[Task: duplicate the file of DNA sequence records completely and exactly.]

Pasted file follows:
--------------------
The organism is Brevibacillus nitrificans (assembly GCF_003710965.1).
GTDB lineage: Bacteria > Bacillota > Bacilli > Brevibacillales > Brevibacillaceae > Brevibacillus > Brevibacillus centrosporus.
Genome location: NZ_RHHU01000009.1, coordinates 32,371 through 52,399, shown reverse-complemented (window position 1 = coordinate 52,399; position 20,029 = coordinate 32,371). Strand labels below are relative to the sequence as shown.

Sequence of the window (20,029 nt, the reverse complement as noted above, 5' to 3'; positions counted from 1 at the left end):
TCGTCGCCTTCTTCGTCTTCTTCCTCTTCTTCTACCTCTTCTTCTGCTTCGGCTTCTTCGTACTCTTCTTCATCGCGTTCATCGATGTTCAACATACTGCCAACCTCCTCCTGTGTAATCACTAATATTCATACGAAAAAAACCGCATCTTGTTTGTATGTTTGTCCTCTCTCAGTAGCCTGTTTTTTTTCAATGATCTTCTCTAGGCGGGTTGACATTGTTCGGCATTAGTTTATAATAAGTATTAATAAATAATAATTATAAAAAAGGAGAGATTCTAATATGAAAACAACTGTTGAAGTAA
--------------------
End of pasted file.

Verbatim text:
The organism is Brevibacillus nitrificans (assembly GCF_003710965.1).
GTDB lineage: Bacteria > Bacillota > Bacilli > Brevibacillales > Brevibacillaceae > Brevibacillus > Brevibacillus centrosporus.
Genome location: NZ_RHHU01000009.1, coordinates 32,371 through 52,399, shown reverse-complemented (window position 1 = coordinate 52,399; position 20,029 = coordinate 32,371). Strand labels below are relative to the sequence as shown.

Sequence of the window (20,029 nt, the reverse complement as noted above, 5' to 3'; positions counted from 1 at the left end):
TCGTCGCCTTCTTCGTCTTCTTCCTCTTCTTCTACCTCTTCTTCTGCTTCGGCTTCTTCGTACTCTTCTTCATCGCGTTCATCGATGTTCAACATACTGCCAACCTCCTCCTGTGTAATCACTAATATTCATACGAAAAAAACCGCATCTTGTTTGTATGTTTGTCCTCTCTCAGTAGCCTGTTTTTTTTCAATGATCTTCTCTAGGCGGGTTGACATTGTTCGGCATTAGTTTATAATAAGTATTAATAAATAATAATTATAAAAAAGGAGAGATTCTAATATGAAAACAACTGTTGAAGTAA